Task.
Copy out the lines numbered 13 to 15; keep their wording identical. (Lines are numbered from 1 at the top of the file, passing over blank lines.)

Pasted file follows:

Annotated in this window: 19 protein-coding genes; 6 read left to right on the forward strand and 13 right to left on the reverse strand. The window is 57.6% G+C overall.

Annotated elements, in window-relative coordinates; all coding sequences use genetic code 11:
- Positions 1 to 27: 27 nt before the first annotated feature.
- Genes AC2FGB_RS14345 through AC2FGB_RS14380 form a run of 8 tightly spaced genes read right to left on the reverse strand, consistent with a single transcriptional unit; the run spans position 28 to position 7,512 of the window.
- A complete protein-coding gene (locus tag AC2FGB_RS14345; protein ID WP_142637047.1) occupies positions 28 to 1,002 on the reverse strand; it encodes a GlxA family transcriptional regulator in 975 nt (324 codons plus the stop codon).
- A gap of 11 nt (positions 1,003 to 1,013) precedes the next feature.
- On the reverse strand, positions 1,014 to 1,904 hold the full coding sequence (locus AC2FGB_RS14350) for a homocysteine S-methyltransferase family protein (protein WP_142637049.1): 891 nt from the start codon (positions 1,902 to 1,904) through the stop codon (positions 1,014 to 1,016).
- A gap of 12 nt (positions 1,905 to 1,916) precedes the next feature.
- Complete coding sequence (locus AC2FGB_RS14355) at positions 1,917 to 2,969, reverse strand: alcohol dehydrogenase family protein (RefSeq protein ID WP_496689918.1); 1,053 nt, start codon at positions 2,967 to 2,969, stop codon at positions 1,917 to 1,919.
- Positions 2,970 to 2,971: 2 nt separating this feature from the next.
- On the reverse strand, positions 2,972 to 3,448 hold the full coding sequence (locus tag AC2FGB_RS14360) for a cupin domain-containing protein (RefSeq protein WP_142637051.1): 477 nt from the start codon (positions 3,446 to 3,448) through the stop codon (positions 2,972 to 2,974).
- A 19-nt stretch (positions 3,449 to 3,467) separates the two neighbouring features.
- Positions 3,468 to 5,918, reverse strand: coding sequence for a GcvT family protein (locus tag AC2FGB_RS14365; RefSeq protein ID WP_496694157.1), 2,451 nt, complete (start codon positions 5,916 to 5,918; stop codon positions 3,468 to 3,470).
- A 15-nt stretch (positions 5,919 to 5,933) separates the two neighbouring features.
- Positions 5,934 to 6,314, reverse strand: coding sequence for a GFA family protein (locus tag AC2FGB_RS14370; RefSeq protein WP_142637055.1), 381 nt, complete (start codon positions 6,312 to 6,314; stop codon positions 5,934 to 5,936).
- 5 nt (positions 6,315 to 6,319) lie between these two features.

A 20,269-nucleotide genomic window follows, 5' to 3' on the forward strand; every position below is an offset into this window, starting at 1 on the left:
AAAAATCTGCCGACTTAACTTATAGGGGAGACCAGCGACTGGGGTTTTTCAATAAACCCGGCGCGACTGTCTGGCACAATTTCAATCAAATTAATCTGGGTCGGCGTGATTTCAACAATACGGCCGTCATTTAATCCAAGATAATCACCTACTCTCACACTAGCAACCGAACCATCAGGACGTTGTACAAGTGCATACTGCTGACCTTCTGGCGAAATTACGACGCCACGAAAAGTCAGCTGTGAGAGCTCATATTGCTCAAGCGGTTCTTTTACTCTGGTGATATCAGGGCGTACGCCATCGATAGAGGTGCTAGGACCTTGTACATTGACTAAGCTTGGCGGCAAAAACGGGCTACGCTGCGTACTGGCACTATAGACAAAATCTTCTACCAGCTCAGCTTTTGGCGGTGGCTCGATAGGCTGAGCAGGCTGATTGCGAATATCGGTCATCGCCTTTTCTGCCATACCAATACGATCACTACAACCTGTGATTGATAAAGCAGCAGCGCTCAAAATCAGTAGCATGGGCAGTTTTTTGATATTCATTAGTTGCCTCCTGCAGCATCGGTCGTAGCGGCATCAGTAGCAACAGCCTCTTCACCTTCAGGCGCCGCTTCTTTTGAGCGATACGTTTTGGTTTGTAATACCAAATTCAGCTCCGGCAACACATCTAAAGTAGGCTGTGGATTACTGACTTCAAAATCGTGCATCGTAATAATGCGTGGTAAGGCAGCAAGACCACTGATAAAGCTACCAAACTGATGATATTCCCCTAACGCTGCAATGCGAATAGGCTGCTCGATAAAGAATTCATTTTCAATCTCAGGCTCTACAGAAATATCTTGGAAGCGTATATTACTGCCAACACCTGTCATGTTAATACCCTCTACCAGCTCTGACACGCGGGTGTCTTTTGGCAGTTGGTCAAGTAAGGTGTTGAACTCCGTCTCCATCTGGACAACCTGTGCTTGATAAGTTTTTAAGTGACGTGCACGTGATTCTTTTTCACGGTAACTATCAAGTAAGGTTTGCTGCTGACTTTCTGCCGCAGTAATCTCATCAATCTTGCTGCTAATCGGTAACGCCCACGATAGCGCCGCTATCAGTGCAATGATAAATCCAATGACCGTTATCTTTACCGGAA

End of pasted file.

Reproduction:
- Positions 3,468 to 5,918, reverse strand: coding sequence for a GcvT family protein (locus tag AC2FGB_RS14365; RefSeq protein ID WP_496694157.1), 2,451 nt, complete (start codon positions 5,916 to 5,918; stop codon positions 3,468 to 3,470).
- A 15-nt stretch (positions 5,919 to 5,933) separates the two neighbouring features.
- Positions 5,934 to 6,314, reverse strand: coding sequence for a GFA family protein (locus tag AC2FGB_RS14370; RefSeq protein WP_142637055.1), 381 nt, complete (start codon positions 6,312 to 6,314; stop codon positions 5,934 to 5,936).